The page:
Transportation Costs and Regional Differences in Scale of Operation

This study quantify the effect of high transportation costs on productivity and welfare in India, particularly by examining supply to remote areas and the holders of monopoly power. 

The researchers have constructed a dataset that contains rich micro-level data broken down by districts in India, and their initial findings show that there is a wide dispersion of plant size distributions across Indian districts. They also find preliminary evidence that suggests that transportation costs play a role in this dispersion. Their working hypothesis for explaining the role of transportation costs in productivity dispersion is as follows:

i) In the presence of high transportation costs, the most productive firms do not find it worthwhile to supply their production in remote areas;

ii) This provides monopoly power to less productive entrepreneurs, allowing them to operate and supply goods locally;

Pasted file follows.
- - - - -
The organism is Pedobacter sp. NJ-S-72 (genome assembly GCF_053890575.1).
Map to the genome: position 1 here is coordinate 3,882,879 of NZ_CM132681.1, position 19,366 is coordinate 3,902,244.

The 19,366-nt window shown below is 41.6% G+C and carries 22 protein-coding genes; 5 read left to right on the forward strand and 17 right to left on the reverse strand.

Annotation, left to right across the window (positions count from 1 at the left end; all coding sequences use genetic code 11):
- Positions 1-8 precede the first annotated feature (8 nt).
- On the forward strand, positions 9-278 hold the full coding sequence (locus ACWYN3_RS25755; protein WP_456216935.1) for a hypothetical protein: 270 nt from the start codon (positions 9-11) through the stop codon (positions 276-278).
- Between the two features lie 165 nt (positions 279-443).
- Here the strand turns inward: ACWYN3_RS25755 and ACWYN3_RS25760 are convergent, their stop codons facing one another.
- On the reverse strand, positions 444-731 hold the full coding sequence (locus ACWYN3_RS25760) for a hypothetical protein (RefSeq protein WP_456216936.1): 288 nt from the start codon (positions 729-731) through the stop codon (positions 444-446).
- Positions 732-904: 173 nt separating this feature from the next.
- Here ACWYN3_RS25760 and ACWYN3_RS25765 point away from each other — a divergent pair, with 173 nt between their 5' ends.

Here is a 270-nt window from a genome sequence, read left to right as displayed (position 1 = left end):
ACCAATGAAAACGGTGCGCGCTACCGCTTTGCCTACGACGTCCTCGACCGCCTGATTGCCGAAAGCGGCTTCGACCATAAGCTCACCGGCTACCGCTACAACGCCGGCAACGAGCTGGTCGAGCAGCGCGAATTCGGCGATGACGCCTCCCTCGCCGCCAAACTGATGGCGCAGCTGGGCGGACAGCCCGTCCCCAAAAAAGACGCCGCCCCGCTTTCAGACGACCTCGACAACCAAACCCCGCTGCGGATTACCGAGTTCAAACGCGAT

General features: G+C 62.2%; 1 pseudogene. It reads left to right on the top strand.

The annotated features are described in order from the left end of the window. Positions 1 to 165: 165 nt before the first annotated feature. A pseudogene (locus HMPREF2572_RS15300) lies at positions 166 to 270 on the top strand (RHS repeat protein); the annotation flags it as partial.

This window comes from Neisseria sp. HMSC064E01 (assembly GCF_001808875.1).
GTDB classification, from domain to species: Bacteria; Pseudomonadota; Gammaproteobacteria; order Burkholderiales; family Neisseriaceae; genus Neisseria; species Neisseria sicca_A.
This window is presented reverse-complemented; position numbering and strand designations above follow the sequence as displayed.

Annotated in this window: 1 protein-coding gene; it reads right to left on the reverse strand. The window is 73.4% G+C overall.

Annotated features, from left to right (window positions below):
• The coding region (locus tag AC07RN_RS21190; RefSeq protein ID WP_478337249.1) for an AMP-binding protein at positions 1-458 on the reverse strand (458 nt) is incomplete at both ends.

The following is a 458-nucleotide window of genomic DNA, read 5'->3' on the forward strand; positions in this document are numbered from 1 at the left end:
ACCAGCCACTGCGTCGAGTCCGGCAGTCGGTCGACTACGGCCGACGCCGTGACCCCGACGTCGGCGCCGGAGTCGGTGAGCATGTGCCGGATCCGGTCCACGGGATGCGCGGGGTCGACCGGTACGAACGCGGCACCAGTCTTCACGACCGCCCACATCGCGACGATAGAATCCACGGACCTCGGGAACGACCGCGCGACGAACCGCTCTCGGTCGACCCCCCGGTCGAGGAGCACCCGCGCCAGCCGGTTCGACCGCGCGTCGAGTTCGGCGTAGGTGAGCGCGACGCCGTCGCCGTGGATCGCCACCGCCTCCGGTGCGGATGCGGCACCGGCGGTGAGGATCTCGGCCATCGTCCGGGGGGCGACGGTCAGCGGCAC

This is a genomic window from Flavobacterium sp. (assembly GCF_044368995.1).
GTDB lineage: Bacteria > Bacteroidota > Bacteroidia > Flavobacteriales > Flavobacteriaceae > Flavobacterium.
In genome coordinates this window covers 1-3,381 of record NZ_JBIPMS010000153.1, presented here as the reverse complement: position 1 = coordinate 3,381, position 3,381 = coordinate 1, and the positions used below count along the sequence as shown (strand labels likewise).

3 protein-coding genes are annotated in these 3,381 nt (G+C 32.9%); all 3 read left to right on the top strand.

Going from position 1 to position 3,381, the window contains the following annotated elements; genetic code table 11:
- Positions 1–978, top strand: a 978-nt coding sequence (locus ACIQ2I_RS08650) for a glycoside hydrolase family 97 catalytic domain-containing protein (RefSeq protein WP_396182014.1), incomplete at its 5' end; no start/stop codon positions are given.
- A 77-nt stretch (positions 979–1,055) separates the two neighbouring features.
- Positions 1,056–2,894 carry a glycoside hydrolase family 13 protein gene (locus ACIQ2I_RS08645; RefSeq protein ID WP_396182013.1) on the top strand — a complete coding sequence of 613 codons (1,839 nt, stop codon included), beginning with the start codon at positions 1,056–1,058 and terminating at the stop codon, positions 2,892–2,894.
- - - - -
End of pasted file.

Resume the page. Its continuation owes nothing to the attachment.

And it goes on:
iii) There are welfare losses due to the fact that the most productive firm is not serving all markets, and the level and dispersion of markups due to market power.

The authors will first use a differences-in-differences methodology to present direct evidence about the relationships emphasized in this hypothesis. Second, they will construct a model that provides a high number of insights about the mechanisms driving these relationships. Third, they will calibrate the model in order to run policy counterfactuals. The model will allow them to study the general equilibrium effects of the policy.